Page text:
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First, both nations will require enormous natural resources because not only are they manufacturing and service centers of the world, but because of their own rapidly expanding domestic consumer markets. And this demand for natural and industrial resources such as oil, gas, coal, copper, bauxite, aluminum, iron and steel will be for many years.
While China today is roughly nine times as big as India, it is expected that China will very soon become an aged and affl uent nation, similar to what happened to Japan, Singapore, Taiwan and others and will begin to plateau its economic growth. Also, it will outsource manufacturing to other nations, especially in Africa and other resource rich nations.
The rapid aging of Chinese population attributed to its one child policy implemented over two generations will impact its domestic economic growth. On the other hand, while India is at present one tenth in size of China, it will experience accelerated growth in less than ten years with better infrastructure, political reforms and fi nancial transparency.
Also, India will refocus on manufacturing both for global supply as well as for its domestic demand. Unlike China, however, India's manufacturing will be selective and largely concentrated on high-end aerospace, military, space and consumer durables including automobiles and appliances. It will begin to catch up with China and some experts even believe that its growth rate will surpass that of China. In any case, both nations with more than a billion people each, will have enormous need for industrial, agricultural and other natural resources and raw materials.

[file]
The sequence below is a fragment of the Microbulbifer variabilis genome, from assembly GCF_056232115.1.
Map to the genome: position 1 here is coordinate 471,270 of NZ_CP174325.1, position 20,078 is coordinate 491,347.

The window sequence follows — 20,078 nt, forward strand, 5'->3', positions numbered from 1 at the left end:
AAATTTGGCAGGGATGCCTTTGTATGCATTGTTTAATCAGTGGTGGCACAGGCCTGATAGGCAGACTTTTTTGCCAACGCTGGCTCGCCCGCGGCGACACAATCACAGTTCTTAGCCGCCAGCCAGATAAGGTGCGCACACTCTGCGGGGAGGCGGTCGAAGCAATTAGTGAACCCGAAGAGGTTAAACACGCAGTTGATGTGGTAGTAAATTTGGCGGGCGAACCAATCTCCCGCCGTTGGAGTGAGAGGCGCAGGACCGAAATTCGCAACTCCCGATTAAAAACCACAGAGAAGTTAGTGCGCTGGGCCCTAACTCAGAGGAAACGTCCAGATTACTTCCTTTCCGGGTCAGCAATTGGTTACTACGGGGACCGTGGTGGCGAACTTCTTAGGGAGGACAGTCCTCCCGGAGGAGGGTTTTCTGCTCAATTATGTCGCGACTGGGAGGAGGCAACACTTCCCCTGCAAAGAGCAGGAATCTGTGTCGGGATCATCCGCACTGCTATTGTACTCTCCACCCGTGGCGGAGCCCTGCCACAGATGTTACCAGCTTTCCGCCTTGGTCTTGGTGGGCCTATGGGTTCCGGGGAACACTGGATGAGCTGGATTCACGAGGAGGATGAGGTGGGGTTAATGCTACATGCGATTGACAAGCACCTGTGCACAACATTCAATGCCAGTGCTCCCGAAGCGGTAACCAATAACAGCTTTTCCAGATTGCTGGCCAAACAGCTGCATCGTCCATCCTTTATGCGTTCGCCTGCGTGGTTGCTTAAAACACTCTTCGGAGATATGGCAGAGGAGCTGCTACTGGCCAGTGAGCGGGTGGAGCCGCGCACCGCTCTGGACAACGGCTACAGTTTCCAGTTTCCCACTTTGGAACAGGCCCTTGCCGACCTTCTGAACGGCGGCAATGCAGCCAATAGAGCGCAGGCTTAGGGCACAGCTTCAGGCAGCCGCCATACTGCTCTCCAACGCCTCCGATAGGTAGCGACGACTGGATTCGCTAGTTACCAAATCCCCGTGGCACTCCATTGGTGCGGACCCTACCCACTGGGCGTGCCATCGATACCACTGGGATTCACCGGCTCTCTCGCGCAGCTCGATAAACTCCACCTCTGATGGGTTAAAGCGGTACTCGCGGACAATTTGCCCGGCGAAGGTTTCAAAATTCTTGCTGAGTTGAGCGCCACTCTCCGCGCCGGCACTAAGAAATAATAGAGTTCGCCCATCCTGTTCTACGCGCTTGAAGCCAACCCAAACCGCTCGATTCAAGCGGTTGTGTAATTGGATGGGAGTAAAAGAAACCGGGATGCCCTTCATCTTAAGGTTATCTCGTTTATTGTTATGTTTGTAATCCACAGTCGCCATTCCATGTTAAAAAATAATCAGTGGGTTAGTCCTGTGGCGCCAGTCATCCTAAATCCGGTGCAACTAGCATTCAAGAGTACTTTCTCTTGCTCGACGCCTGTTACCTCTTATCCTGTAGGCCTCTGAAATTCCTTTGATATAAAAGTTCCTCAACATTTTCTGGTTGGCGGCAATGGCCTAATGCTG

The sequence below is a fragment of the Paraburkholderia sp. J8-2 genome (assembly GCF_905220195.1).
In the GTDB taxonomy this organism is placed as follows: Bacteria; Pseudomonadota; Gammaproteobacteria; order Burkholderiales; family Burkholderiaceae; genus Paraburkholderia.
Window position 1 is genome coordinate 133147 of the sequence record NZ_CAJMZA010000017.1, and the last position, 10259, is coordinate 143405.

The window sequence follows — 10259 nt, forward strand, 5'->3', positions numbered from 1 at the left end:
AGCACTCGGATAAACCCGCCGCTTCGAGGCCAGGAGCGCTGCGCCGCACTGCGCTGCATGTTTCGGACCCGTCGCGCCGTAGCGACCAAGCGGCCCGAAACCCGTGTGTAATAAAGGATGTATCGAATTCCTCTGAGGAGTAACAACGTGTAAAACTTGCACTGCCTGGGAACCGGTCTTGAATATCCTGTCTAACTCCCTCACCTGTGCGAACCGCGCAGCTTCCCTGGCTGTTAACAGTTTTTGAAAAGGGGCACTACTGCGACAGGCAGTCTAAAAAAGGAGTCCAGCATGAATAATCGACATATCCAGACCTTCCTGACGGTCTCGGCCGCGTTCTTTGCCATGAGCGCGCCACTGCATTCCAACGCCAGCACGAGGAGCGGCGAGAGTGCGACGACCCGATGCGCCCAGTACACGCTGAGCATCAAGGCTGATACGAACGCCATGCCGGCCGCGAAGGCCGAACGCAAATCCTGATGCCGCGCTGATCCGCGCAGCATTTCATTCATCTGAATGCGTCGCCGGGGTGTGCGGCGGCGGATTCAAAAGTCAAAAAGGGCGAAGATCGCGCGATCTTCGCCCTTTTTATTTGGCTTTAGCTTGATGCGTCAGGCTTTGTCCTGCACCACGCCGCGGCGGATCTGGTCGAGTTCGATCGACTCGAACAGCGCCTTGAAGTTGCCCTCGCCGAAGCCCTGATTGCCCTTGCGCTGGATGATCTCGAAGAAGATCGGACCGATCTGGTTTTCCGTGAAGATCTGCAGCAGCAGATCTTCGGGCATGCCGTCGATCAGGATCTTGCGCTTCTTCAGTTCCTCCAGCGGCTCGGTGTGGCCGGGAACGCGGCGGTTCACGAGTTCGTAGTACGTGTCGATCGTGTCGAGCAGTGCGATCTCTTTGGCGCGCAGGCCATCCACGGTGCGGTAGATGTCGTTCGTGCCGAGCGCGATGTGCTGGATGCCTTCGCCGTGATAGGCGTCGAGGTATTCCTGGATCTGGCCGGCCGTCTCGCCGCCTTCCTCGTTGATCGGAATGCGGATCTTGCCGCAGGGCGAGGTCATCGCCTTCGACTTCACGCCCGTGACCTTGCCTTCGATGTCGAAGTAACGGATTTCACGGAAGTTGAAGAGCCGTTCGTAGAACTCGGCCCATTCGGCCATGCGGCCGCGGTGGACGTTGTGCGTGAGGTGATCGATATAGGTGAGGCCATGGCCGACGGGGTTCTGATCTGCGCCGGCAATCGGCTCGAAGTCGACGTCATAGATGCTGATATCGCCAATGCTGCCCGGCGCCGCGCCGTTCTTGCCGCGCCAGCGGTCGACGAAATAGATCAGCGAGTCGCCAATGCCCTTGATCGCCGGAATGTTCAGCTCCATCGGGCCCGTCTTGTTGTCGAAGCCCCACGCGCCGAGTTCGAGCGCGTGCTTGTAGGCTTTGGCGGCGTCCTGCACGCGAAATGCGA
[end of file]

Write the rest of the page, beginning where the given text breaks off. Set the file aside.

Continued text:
Since a vast majority of these untapped resources are in other dormant or emerging economies in Africa, Caribbean, Latin America, Central Asia and Russia, the rise of Chindia will create economic boom for them which otherwise did not happen for nearly 200 years of colonial rule.
Second, the global integration of China and India will be radically different. India's economy and enterprises will be globally integrated especially with other advanced countries (Europe, US, Canada, UK, Australia, Singapore, Japan, South Korea) through large scale acquisitions of well established and well respected foreign companies with technology, branding and manufacturing assets.
The journey has already begun with Mittal Steel's acquisition of Arcelor, Tata Steel's [Get Quote] acquisition of Corus Steel, and Hindalo's acquisition of Novelis (largest North American sheet aluminum company). And it will not be limited to industrial raw materials and to private enterprises of India. For example, several large public sector units (PSUs) of India such as ONGC [Get Quote] (Oil and Natural Gas Corporation), Indian oil [Get Quote] and SBI [Get Quote] (State Bank of India), who have the domestic scale and capital reserve, are starting to fl ex their acquisition muscles. Similarly,
Wipro [Get Quote], an information technology (IT), engineering services, as well as consumer products company, has recently made several worldwide acquisitions (including Infocrossing, a data center company in the US, and Unza, a personal care consumer products company in Singapore).